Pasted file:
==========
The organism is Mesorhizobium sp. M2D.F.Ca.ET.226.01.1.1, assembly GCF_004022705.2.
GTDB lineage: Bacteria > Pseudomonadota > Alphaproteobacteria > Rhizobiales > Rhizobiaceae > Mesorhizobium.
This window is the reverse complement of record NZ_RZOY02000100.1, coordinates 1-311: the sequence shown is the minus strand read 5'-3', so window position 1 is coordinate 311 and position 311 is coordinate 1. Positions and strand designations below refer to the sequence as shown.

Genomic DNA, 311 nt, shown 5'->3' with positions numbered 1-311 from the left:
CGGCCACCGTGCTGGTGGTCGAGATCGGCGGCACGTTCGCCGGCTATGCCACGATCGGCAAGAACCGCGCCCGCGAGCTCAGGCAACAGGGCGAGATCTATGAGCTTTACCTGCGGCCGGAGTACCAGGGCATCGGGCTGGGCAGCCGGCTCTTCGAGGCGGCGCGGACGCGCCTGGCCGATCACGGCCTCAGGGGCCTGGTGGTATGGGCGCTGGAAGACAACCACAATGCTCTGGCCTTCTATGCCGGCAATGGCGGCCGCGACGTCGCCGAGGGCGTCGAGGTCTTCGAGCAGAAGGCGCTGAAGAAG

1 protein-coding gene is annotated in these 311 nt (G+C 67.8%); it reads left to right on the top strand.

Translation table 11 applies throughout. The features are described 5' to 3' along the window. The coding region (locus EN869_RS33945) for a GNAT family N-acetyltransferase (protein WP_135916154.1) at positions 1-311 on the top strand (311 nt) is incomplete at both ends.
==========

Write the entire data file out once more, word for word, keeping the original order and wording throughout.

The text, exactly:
The organism is Mesorhizobium sp. M2D.F.Ca.ET.226.01.1.1, assembly GCF_004022705.2.
GTDB lineage: Bacteria > Pseudomonadota > Alphaproteobacteria > Rhizobiales > Rhizobiaceae > Mesorhizobium.
This window is the reverse complement of record NZ_RZOY02000100.1, coordinates 1-311: the sequence shown is the minus strand read 5'-3', so window position 1 is coordinate 311 and position 311 is coordinate 1. Positions and strand designations below refer to the sequence as shown.

Genomic DNA, 311 nt, shown 5'->3' with positions numbered 1-311 from the left:
CGGCCACCGTGCTGGTGGTCGAGATCGGCGGCACGTTCGCCGGCTATGCCACGATCGGCAAGAACCGCGCCCGCGAGCTCAGGCAACAGGGCGAGATCTATGAGCTTTACCTGCGGCCGGAGTACCAGGGCATCGGGCTGGGCAGCCGGCTCTTCGAGGCGGCGCGGACGCGCCTGGCCGATCACGGCCTCAGGGGCCTGGTGGTATGGGCGCTGGAAGACAACCACAATGCTCTGGCCTTCTATGCCGGCAATGGCGGCCGCGACGTCGCCGAGGGCGTCGAGGTCTTCGAGCAGAAGGCGCTGAAGAAG

1 protein-coding gene is annotated in these 311 nt (G+C 67.8%); it reads left to right on the top strand.

Translation table 11 applies throughout. The features are described 5' to 3' along the window. The coding region (locus EN869_RS33945) for a GNAT family N-acetyltransferase (protein WP_135916154.1) at positions 1-311 on the top strand (311 nt) is incomplete at both ends.